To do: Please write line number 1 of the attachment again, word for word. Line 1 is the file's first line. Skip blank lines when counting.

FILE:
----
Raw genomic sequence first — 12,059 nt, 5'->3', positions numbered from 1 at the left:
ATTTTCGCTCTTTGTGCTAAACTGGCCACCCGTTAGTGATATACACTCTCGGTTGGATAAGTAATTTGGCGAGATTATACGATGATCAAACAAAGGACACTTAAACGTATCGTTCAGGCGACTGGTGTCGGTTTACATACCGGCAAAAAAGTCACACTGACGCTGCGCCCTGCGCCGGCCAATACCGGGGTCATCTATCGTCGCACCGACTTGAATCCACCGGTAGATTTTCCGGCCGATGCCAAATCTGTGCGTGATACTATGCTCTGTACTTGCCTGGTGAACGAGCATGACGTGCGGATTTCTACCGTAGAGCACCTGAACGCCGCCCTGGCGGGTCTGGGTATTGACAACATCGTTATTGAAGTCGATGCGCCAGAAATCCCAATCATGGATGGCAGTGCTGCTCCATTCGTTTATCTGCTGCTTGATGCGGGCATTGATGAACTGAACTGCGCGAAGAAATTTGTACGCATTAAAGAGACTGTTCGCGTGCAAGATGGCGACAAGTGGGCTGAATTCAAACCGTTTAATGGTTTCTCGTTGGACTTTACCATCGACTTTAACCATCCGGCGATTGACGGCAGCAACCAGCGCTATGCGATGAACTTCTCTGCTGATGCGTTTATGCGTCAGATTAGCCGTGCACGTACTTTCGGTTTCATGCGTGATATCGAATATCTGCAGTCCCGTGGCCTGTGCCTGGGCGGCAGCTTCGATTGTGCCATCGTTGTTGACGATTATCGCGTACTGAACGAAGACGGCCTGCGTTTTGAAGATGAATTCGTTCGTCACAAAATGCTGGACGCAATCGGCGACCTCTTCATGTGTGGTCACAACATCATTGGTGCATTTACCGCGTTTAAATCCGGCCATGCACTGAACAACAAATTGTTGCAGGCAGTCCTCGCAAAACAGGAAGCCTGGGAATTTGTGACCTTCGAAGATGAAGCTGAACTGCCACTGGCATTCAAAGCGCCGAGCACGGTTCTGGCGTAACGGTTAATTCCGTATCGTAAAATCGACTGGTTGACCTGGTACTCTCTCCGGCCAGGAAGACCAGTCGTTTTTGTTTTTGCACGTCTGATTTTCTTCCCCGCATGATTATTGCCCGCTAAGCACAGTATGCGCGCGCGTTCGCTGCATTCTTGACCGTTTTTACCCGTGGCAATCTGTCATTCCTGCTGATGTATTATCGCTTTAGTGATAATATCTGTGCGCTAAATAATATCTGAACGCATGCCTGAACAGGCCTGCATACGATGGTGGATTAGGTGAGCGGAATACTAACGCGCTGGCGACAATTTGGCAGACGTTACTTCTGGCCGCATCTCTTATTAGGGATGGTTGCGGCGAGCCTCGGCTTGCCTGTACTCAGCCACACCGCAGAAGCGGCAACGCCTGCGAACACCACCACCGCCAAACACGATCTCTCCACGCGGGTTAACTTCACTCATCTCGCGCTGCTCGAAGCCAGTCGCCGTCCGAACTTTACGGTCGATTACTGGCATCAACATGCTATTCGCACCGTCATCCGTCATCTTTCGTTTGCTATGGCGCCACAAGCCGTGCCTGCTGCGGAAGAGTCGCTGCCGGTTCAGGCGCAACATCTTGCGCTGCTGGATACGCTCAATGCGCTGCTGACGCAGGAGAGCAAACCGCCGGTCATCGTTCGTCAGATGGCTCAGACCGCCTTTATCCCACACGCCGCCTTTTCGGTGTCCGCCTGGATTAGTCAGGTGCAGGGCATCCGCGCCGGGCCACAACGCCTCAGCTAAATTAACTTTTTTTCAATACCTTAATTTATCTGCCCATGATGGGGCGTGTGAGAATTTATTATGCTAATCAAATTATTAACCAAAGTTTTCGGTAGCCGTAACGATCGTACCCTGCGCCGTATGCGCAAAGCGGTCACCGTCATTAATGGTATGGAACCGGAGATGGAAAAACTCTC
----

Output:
Raw genomic sequence first — 12,059 nt, 5'->3', positions numbered from 1 at the left: